It was perhaps somewhat prophetic that when young Joseph Akinsete entered grade school, he began going by his middle name, Ayo—the Yoruba word for “joy.” Years later, the general manager of the soon-to-open Dream Hollywood hotel emphasizes the joy he takes in his career, and the joy he tries to share with both his hotel teams and guests.
Akinsete’s interest in the hospitality industry was piqued by a professor at the University of South Carolina, who said that his personality would be a good fit for the hospitality industry. At her suggestion, after he graduated from the University of South Carolina with a bachelor of science in hospitality, he went to the University of Nevada, Las Vegas to get his master of science in hotel administration.
While still a student, Akinsete took a fortuitous vacation with a friend—Olympic swimming legend Michael Phelps. After the 2008 Beijing Olympic games, Phelps and Akinsete went on vacation to Turks and Caicos and met Michael Achenbaum, co-owner and president of the Gansevoort Hotel Group, at the Gansevoort Turks and Caicos. Akinsete mentioned that he was planning a career in hospitality, and Achenbaum gave the student his business card. When Akinsete graduated from UNLV, Achenbaum connected Akinsete with Michael Lindenbaum, EVP of hotel development and operations at Dream Hotel Group, and Akinsete quickly found a job as an operating supplies and equipment manager at the Gansevoort Park Avenue in New York.
From the Gansevoort, Akinsete moved on to launch the Dream Downtown in New York and served as the hotel’s director of front office. The experience of opening a hotel provided a valuable education, he said, because the refurbished structure came with a list of challenges for the hotel team to overcome. “We had problems with noise complaints. We had issues with furniture that we had to change out—changing rooms and rooms of furniture while guests were staying there,” he said. “Buildings don’t work automatically. You wish it was like a Mercedes-Benz where you turn it on and go, but it’s like a teething baby. There are constant issues.”
But overcoming those challenges taught Akinsete a useful lesson: “While you’re dealing with the building—and this goes for a new building or a refurb—you have a staff of 100 to 200 people you have to guide through this maze of opening a hotel and keeping them calm,” he said. “If the leader starts to panic, that trickles down to the employees, and that cannot happen.” Having opened one hotel and preparing to open another, Akinsete now knows to prepare for problems in advance so that he can focus on the solution instead of the challenge. “There’s always a solution,” he said. “It’s about being calm and projecting that to the staff.”
Opening a hotel poses challenges for everyone involved, but Akinsete has learned how to run a property while it’s still in development. “As the GM, you are often the first hire and can be by yourself with no staff for some time, which can be odd as we are in the business of delivering an experience to guests, talking to many different people every day,” he said of preopening duties. “You are at a desk quite a bit in comparison to when you are operating a hotel. You have to be able to sell something to people without having the product—this goes for signing up new corporate accounts or hiring employees.”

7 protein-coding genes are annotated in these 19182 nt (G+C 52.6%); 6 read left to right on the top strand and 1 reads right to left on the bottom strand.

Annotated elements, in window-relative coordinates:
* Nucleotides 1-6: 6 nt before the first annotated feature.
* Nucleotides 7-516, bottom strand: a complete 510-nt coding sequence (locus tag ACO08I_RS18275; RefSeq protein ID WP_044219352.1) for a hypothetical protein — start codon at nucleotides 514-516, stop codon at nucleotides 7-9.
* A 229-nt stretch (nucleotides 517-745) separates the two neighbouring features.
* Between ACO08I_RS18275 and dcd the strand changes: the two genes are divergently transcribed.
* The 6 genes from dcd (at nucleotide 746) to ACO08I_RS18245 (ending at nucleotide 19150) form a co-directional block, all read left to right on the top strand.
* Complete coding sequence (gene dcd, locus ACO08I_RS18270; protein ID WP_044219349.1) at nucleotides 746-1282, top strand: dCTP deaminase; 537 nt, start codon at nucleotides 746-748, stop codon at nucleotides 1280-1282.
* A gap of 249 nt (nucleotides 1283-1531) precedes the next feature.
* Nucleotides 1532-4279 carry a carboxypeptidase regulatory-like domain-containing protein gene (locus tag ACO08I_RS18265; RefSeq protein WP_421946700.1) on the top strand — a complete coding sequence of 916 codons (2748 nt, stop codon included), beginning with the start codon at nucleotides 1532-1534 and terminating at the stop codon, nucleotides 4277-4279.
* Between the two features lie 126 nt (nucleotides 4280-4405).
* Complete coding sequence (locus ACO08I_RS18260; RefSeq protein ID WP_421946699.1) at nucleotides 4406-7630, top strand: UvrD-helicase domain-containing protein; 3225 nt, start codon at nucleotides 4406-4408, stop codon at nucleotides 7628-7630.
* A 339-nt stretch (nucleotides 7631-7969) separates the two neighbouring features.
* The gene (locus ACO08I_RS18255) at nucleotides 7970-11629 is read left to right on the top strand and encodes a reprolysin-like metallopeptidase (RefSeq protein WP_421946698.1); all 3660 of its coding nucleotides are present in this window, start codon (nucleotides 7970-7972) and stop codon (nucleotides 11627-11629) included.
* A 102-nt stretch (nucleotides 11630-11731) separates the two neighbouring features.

To that end, he said, he makes it a point to talk with all of his contacts regularly and keep them in the loop. “I find that people are happy when they know what is going on, as this allows them to plan in their role accordingly,” he said. “Finding out what people do in their spare time also helps build rapport as I can check in on the things that matter to them outside of work.”
With extensive experience in opening hotels, Akinsete has come to appreciate the process. “I love being able to see something as a concept, then see it through to fruition,” he said. “It’s pretty rewarding to see renderings turn to a structure then for that structure to be occupied with happy people.”
Listen to what people are saying to you. Understand that the term GM stands for general manager and not master of the universe who knows everything. With that said, hire people that are experts in their field; this will allow you to build a team that can help you make sound decisions, allowing the hotel to be successful. Listen to all ideas, allowing logic and sense to play out. Leave the egos at home.
Challenge: Being told I was too young to be a general manager.
Success: I left that hotel and became a general manager somewhere else.
SECRETS TO SUCCESS
Work harder than everyone else: You are the guy who gets there first and leaves last. Even if you need to work a shift you don’t like, if you need to be a bellman for one day, just work harder than everyone else, and someone will notice.
Come to work with a positive outlook on life: It takes a certain type of character to want to serve other people. We are in the business of saying “Yes, madam; yes, sir.” We genuinely like it. It’s so much fun every day coming to work and having a staff that loves what they do and are able to make guests happy.
Care for the people you work with: I have my HR director send me everyone’s birthday so I can go and find them and say “Happy birthday.” It makes people want to work hard for me, because they know that I care about what is going on in their lives. I want to make sure they’re genuinely happy at work and in their personal lives.